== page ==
The most pleasant history of Tom a Lincolne that renowned souldier, the Redrose Knight, who for his valour and chivalry, was surnamed the boast of England. Shewing his honourable victories in forraigne countries, with his strange fortunes in the Fayrie land: and how he married the faire Anglitora, daughter to Prester John, that renowned monarke of the world. Together with the lives and deathes of his two famous sonnes, the Blacke Knight, and the Fayrie Knight, with divers other memorable accidents, full of delight.

The most pleasant History
of TOM
That renowned Souldier, the
RED-ROSE Knight, who for
his Valour and Chivalry, was surna-
med The Boast of England.
Shewing his Honourable Victories in Forraigne
Countries, with his strange Fortunes in the Fayrie
Land: and how he married the faire Anglitora,
Daughter to Prester John, that renowned
Monarke of the World.
Together with the Lives and Deathes of his two
famous Sonnes, the Blacke Knight, and the Fayrie
Knight, with divers other memorable ac-
cidents, full of delight.
The sixth Impression.

Printed Aug: Mathewes and are to bee sold by Robert Bryde, and Francis Coules. 1631.

PUBLISHED BY Aug: Mathewes

1. CHAP. IIII. How the Red-rose Knight travelled from the King of Englands Court, and how he arrived in the Fayerie-land, where he was entertained by a Mayden Queene, and what happened to him in the same Country.

[...]Thrée moneths the winde and the waters strove together for supremacie: during which time, they sawe no land, but were driven up and downe, to what place the everchanging Destenies listed: so at last they sayled beyond the Sunne, directed only by the light of the Starres, not knowing which way to travell towards land, but in such extrenity for want of Victuall, that they were forced to land at a certaine Iland in the Westerne parts of the world, inhabited onely by women: where being no sooner on land, and giving God thanks for delivering them from that mortall perill, but the Red-rose Knight cast up [Page] his eyes towards the higher parts of the Countrey, and espied more then two thousand women comming foorth at a Citie gate, all most richly armed with Breastplates of Silver, marching in trim aray, like an Army of well approoved Souldiers: the which number comming néere to the Sea side, they sent two of their Damsels, as Messengers to the English Knights, willing them, as they loved their lives, presently to retire againe back to the Seas, for that was no Countrey for their abode. But when the Red-rose Knight of England had understoode the hold message of the two Damsels, he was sore abashed (considering the number of armed women he saw before him, and the great dangers they had suffered before on the Sea for want of visuals) that he knew not in what manner he were best to answere them: but having a good courage, hee at last spake to the two Damsels in this sort.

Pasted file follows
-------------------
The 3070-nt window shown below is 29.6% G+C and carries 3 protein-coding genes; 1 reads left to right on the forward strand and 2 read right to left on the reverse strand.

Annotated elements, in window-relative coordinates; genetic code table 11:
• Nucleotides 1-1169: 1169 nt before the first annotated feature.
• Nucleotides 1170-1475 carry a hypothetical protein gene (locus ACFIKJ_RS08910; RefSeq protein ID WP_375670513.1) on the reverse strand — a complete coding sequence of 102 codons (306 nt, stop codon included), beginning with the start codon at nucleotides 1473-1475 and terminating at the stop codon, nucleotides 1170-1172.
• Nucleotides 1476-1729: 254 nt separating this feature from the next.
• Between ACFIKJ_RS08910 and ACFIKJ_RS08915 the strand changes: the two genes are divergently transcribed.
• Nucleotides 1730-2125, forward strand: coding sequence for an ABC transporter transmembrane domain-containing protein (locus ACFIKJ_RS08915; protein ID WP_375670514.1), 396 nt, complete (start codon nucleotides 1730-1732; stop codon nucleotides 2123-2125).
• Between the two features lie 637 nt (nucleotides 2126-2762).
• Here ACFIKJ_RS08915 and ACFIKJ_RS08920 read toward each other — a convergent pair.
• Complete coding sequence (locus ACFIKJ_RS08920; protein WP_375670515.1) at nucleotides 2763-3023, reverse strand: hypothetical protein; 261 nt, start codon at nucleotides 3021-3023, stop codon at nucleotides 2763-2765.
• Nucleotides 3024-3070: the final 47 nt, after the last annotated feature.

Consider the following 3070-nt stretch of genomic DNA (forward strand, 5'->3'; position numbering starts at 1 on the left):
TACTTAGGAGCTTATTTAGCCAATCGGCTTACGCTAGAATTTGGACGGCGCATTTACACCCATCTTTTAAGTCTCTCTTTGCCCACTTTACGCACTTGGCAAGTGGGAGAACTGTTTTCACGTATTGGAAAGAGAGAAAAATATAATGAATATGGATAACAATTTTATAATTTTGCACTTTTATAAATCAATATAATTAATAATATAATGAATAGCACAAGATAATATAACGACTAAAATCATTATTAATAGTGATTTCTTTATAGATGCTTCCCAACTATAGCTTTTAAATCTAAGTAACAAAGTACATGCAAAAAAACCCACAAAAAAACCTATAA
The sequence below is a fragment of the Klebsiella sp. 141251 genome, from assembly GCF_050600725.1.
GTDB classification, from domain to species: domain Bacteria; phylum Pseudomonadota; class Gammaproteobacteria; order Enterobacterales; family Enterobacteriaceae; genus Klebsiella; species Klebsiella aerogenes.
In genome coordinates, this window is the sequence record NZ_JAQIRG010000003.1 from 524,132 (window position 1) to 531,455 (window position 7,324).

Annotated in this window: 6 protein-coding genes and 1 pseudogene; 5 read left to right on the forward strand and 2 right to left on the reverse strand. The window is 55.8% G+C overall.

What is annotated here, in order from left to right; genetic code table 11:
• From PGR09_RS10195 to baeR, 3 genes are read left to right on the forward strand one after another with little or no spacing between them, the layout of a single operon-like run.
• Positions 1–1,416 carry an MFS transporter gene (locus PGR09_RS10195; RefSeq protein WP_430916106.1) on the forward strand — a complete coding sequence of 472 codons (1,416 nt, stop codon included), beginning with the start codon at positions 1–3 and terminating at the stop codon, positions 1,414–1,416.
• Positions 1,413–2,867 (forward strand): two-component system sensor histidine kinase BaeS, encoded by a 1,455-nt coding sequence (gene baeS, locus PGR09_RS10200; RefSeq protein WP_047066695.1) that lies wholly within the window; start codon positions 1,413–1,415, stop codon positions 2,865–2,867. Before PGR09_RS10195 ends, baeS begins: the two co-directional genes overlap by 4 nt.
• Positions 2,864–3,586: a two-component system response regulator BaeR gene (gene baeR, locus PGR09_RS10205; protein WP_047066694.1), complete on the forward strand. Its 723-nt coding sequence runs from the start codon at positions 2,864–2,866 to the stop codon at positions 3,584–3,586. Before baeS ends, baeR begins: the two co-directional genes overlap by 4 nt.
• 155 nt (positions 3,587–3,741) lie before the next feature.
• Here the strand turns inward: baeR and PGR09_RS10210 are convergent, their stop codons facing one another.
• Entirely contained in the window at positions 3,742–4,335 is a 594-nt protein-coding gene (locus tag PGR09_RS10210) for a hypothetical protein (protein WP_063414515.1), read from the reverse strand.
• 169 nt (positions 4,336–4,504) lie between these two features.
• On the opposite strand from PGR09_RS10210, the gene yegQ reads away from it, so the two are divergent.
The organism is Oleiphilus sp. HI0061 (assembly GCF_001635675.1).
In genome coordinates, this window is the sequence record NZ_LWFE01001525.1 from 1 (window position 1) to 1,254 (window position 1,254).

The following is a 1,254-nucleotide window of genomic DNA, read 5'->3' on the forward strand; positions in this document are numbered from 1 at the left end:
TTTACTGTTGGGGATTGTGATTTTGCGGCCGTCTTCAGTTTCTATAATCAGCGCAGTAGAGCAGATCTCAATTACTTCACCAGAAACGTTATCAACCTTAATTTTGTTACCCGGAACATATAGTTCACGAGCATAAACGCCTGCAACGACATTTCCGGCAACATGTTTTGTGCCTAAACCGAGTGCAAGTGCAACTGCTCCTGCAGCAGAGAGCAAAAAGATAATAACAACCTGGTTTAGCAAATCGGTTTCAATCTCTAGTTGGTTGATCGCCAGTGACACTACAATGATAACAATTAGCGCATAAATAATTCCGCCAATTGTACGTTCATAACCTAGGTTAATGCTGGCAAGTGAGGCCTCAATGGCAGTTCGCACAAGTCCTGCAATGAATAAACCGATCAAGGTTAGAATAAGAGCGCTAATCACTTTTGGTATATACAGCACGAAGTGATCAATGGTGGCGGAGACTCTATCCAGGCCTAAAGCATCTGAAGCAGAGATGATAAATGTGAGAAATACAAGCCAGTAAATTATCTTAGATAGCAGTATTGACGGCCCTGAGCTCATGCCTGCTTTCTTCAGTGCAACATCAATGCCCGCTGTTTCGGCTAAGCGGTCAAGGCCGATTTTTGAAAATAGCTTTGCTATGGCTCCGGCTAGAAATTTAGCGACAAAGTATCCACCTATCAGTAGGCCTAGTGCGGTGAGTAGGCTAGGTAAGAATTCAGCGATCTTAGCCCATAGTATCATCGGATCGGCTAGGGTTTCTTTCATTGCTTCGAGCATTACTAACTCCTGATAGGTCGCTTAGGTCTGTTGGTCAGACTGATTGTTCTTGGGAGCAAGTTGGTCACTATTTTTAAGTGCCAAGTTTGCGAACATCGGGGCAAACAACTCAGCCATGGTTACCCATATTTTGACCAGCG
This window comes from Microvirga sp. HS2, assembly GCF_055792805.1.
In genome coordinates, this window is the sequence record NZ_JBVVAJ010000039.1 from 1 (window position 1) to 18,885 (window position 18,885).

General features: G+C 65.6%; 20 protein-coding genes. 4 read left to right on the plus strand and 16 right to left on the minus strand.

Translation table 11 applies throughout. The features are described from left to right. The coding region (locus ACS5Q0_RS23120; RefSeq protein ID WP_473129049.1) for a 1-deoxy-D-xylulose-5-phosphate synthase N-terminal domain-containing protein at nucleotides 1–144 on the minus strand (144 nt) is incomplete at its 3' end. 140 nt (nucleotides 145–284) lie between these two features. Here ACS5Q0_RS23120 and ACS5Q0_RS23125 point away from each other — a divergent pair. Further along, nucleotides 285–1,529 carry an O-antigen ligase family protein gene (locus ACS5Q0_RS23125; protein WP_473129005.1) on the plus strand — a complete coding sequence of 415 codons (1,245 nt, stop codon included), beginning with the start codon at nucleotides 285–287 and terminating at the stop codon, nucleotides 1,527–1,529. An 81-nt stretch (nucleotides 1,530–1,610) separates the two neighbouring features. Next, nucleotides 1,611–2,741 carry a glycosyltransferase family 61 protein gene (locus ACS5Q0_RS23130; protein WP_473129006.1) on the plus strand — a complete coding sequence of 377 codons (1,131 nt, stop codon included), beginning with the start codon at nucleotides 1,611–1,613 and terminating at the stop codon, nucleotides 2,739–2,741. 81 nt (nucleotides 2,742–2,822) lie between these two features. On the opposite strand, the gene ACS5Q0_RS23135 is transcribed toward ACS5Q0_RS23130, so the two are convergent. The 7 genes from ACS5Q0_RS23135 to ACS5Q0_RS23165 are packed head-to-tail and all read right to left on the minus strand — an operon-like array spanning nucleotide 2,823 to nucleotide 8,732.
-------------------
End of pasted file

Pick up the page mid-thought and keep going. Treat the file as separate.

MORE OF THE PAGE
Right Noble Ladies, I have well understood your spéeches: therefore I desire you for to shew such favour unto wandering Travailers, as to tell us in what Country Fortune hath brought us to: and for what cause we are commanded by you to returne to the Sea?

Surely Sir Knight (answered one of the Damsels) this Countrey whereon you are arived, it is not very bigge, but yet most fertile and commodious; and is called by the name of the Fayrie-Land: And now to shew you the cause why you are commaunded to returne, this it is. Not many yeares agoe, there raigned in this Countrey a King which had to name Larmos, for wisedome and prowesse not his equall was found in any of these parts of the world. This King had such continuall warre against the bordering Ilanders, that upon a time he was constrained to muster for the same warre all the men both young & old which were found in his Kingdome, whereby the whole Countrey was left destitute of men, to the great disconten ment of the Ladies and Damsels that here inhabited: whereupon they finding themselves so highly wronged, living without the company of men, they generally assembled themselves together, with the Daughter of King Larmos, which is called Caelia, no lesse in Beautie, then in Vertue and Wisedome: These Ladyes and Damosels beeing gathered together, with a generall consent, dispatched certaine Messengers to the King, and to their Husbands, willing them to returne into their Countrey, and not to leave their wives and children in such extremity, without the comfort and company of man. Upon which, the King answered, that hee had besieged his Enemies in their Townes of Warre; and before one man should returne home till he came with Conquest, his Country should bee lost and made desolate, and the Women given over to the spoyle of his Enemies: Which answere, when the Ladies had received, they tooke it in such evill part, that they conspired against their King, and Husbands, and put to death all the men children that were in the Countrey; and after determined, when their Husbands, Fathers, and Friends returned from the Warre, that they should the first night of their comming, bee slaine sléeping in their Beds, and that never after they should suffer man to enter into their Countrey. After this conclusion, they crowned Caelia the Kings Daughter for their Quéene: And so afterward, when the King and his Armie returned from his Warres, this bloudy murther was practised, and not a man left alive, but onely the King reserved, whom Caelia would in no wise against nature murther: but yet notwithstanding, shee delivered him into the hands of her chiefest Ladies, which put him into a Boat alone, and so sent him to the Sea to seeke his fortune. Therefore most noble Knights, this is the cause, why you may not enter into our Countrey: which if you doe, and not presently withdraw your selves unto the Sea, the Ladies will suddenly give you a mervailous Battell.